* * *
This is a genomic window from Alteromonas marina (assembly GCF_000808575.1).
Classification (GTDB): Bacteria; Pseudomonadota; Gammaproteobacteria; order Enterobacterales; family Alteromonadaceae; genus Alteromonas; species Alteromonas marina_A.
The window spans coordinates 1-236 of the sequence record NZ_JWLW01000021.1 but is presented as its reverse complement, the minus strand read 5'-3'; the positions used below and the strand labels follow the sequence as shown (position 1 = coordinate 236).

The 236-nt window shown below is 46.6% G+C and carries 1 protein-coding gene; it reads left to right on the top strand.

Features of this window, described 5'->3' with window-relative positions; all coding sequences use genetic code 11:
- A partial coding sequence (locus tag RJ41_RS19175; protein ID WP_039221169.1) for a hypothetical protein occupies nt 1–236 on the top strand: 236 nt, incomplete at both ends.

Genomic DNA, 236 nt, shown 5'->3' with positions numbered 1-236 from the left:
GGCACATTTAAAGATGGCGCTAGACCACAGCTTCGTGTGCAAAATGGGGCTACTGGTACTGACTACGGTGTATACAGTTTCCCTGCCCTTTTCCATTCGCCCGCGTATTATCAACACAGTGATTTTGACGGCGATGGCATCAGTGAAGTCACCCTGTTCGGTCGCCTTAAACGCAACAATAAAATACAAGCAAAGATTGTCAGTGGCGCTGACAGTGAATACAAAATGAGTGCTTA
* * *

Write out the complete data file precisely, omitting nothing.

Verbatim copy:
This is a genomic window from Alteromonas marina (assembly GCF_000808575.1).
Classification (GTDB): Bacteria; Pseudomonadota; Gammaproteobacteria; order Enterobacterales; family Alteromonadaceae; genus Alteromonas; species Alteromonas marina_A.
The window spans coordinates 1-236 of the sequence record NZ_JWLW01000021.1 but is presented as its reverse complement, the minus strand read 5'-3'; the positions used below and the strand labels follow the sequence as shown (position 1 = coordinate 236).

The 236-nt window shown below is 46.6% G+C and carries 1 protein-coding gene; it reads left to right on the top strand.

Features of this window, described 5'->3' with window-relative positions; all coding sequences use genetic code 11:
- A partial coding sequence (locus tag RJ41_RS19175; protein ID WP_039221169.1) for a hypothetical protein occupies nt 1–236 on the top strand: 236 nt, incomplete at both ends.

Genomic DNA, 236 nt, shown 5'->3' with positions numbered 1-236 from the left:
GGCACATTTAAAGATGGCGCTAGACCACAGCTTCGTGTGCAAAATGGGGCTACTGGTACTGACTACGGTGTATACAGTTTCCCTGCCCTTTTCCATTCGCCCGCGTATTATCAACACAGTGATTTTGACGGCGATGGCATCAGTGAAGTCACCCTGTTCGGTCGCCTTAAACGCAACAATAAAATACAAGCAAAGATTGTCAGTGGCGCTGACAGTGAATACAAAATGAGTGCTTA